Michigan looks to unbundle public education
We heard a lot about the role school choice can play in education reform this week at Jeb Bush’s National Summit (Bush himself called choice the “catalytic converter” of reform). But while the 900 people in attendance rhapsodized about transforming models of education delivery, there was little talk about how one state is trying to enhance choice by unbundling public education.
Gov. Rick Snyder unveiled a draft bill that would institutionalize choice and blended learning.
Photo from Wikimedia Commons.
To be sure, up until just this month, Michigan governor Rick Snyder has mostly sloganeered about school models that could impact students “any time, any place, any way, any pace.” But two weeks ago, Snyder unveiled a 302-page draft bill that would institutionalize choice and blended learning in ways that chip away at the artificial boundaries that have historically defined public education in Michigan and beyond.
But for some reason, Snyder can’t generate the national buzz that has inspired education reformers the way Mitch Daniels has done in neighboring Indiana or the way Bobby Jindal has done in Louisiana. That’s perplexing, because what Snyder is proposing is perhaps more transformative than what any of his peers have so far established in statute.
- A high school education in Michigan would be disaggregated to a level where an individual student could shop for courses in her own district, in neighboring districts, at online academies, at community colleges or at state universities.
- No district would ever own a student, but full funding would follow the student to her destination of choice
- Any student could access all public school online-learning opportunities, even those offered in districts that are outside the student’s home district, and the state would cover the cost.
- Funding would be based on performance, partially at first, but proportionately more over time.
- The school year would remain at 180 days, but would be spread over twelve months, not nine.
- Post-secondary scholarships would go to students who graduate from high school early.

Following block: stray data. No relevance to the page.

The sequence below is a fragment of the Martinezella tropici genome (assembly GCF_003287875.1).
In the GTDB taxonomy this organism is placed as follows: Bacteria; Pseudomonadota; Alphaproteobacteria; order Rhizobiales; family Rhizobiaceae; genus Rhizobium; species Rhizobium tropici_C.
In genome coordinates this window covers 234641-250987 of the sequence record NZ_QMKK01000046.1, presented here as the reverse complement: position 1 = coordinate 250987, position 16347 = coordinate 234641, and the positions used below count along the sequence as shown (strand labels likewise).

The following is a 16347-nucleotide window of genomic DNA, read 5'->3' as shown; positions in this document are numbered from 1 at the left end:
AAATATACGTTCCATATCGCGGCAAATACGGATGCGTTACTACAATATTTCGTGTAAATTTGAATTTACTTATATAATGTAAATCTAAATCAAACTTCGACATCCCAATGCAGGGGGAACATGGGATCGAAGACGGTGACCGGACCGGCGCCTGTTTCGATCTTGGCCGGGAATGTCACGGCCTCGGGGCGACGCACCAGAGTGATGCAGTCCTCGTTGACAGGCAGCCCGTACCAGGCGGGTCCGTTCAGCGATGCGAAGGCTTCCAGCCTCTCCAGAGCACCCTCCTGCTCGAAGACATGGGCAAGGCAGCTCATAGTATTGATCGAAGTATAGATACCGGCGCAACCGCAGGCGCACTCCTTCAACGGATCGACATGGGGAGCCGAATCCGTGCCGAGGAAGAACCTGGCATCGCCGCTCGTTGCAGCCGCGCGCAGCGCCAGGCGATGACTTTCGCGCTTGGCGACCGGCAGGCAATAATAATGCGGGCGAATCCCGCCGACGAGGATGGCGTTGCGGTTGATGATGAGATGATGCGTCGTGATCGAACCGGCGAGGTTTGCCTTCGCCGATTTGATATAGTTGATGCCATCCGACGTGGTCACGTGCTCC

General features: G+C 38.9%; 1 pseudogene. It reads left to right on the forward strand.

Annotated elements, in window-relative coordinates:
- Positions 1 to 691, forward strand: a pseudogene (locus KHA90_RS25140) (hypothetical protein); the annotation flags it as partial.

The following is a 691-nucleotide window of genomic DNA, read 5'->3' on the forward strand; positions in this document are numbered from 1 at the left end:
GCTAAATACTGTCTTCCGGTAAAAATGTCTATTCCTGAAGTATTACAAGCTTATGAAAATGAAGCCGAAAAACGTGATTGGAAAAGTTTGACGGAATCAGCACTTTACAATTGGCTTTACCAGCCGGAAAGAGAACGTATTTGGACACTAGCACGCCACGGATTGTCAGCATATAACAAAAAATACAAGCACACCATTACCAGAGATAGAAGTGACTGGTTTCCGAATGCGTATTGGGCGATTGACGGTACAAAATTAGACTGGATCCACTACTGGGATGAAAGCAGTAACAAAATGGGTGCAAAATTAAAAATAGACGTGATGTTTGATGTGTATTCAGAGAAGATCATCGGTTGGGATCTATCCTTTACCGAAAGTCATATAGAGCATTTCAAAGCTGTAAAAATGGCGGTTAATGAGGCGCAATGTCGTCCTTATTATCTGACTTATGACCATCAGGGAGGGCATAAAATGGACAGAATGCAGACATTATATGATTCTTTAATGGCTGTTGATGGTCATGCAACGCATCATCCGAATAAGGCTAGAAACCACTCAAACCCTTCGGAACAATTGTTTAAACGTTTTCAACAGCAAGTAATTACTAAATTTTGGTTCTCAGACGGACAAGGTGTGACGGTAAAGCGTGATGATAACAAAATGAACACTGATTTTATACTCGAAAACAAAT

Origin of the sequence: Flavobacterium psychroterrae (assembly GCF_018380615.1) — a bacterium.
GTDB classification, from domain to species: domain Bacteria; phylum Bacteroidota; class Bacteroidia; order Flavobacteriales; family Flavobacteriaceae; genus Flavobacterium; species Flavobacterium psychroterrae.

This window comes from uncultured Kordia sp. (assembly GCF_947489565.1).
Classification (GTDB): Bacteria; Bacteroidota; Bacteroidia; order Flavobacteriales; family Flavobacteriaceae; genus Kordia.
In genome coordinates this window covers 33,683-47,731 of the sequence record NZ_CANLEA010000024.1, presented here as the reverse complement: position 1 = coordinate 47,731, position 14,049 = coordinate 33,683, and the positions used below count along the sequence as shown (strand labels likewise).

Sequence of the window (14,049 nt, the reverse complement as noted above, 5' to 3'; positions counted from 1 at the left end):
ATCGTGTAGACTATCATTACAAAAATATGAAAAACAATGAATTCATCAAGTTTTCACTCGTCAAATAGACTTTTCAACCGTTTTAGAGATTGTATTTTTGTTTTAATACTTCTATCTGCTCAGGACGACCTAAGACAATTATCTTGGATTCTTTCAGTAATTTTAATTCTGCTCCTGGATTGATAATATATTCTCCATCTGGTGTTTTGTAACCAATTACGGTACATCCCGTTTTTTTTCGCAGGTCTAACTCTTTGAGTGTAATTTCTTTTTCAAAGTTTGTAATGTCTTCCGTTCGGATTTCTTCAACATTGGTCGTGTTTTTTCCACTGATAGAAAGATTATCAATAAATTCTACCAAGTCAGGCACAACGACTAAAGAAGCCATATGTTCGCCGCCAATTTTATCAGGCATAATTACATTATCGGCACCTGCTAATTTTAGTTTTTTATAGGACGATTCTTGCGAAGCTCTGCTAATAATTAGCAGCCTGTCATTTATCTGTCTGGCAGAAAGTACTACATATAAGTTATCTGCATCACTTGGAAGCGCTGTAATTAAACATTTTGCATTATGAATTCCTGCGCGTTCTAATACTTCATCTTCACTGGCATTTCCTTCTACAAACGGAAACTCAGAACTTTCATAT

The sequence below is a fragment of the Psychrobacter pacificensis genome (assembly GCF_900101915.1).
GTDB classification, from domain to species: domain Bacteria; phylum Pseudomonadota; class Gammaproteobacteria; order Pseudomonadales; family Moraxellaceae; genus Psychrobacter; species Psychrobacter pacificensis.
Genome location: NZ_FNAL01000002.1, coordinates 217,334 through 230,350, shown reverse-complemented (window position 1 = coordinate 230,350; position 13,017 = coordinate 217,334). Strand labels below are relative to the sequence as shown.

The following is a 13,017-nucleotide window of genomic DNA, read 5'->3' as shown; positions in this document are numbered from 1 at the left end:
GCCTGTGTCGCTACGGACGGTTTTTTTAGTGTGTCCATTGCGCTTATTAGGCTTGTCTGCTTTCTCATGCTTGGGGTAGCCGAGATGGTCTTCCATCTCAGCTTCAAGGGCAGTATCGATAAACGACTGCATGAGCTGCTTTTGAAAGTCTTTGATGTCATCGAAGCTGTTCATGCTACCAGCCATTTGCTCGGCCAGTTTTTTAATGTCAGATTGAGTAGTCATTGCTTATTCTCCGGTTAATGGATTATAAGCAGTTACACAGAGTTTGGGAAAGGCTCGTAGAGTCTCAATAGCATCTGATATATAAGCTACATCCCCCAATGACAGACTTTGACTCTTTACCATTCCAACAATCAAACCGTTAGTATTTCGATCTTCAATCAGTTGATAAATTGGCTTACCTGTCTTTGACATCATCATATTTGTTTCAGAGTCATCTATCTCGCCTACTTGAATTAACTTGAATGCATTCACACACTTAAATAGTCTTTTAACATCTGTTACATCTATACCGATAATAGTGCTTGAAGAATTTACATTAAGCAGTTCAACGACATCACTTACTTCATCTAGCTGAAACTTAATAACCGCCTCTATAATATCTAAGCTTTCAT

There are still many issues for the governor and the state’s lawmakers to work out: Who should be held accountable for students’ performance, and how will courses and student achievement be evaluated? How much will each school be paid for courses or services provided? And, perhaps most importantly, how much can the governor achieve in the state’s singular educational wasteland (Detroit) if he’s going to allow districts to opt out of any open-enrollment plan he proposes (most every Michigan school district participates in the state’s current cross-district enrollment plan except those in suburban Detroit).
Nonetheless, Snyder has developed a proposal that he approached methodically (the governor charged the nonprofit Oxford Foundation–Michigan with the task of designing the plan, and the foundation did so over several months in several public meetings). And he looks to be ready for a bruising fight in the public square, even without the enthusiasm of the broader reform movement.
Snyder has accomplished much in education reform since he was elected in 2010, but most of that impact was felt gradually (like removing the cap on the number of university-authorized charter schools in the state). If he wants to accomplish more in a strongly unionized state, he’ll need to tap the support of the national change-agents and organizations that are ostensibly committed to reform.